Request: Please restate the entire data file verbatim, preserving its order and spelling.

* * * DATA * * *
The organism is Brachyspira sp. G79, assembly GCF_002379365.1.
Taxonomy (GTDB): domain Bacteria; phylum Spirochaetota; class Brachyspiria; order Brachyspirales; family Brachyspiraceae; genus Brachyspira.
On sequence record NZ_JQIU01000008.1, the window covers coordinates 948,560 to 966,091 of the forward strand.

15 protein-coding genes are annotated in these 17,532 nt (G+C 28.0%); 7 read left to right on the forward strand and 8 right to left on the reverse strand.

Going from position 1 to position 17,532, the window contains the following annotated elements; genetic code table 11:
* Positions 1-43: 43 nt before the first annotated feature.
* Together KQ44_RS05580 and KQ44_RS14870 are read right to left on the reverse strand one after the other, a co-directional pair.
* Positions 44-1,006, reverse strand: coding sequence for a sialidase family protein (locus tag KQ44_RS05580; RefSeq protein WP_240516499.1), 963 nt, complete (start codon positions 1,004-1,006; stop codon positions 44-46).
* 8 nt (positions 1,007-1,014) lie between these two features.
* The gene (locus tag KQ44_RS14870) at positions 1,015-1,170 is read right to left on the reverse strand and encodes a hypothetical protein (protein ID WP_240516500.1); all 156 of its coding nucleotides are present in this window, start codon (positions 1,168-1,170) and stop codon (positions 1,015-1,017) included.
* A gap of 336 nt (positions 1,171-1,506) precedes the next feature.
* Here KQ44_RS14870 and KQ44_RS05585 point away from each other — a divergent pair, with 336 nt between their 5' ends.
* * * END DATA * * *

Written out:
The organism is Brachyspira sp. G79, assembly GCF_002379365.1.
Taxonomy (GTDB): domain Bacteria; phylum Spirochaetota; class Brachyspiria; order Brachyspirales; family Brachyspiraceae; genus Brachyspira.
On sequence record NZ_JQIU01000008.1, the window covers coordinates 948,560 to 966,091 of the forward strand.

15 protein-coding genes are annotated in these 17,532 nt (G+C 28.0%); 7 read left to right on the forward strand and 8 right to left on the reverse strand.

Going from position 1 to position 17,532, the window contains the following annotated elements; genetic code table 11:
* Positions 1-43: 43 nt before the first annotated feature.
* Together KQ44_RS05580 and KQ44_RS14870 are read right to left on the reverse strand one after the other, a co-directional pair.
* Positions 44-1,006, reverse strand: coding sequence for a sialidase family protein (locus tag KQ44_RS05580; RefSeq protein WP_240516499.1), 963 nt, complete (start codon positions 1,004-1,006; stop codon positions 44-46).
* 8 nt (positions 1,007-1,014) lie between these two features.
* The gene (locus tag KQ44_RS14870) at positions 1,015-1,170 is read right to left on the reverse strand and encodes a hypothetical protein (protein ID WP_240516500.1); all 156 of its coding nucleotides are present in this window, start codon (positions 1,168-1,170) and stop codon (positions 1,015-1,017) included.
* A gap of 336 nt (positions 1,171-1,506) precedes the next feature.
* Here KQ44_RS14870 and KQ44_RS05585 point away from each other — a divergent pair, with 336 nt between their 5' ends.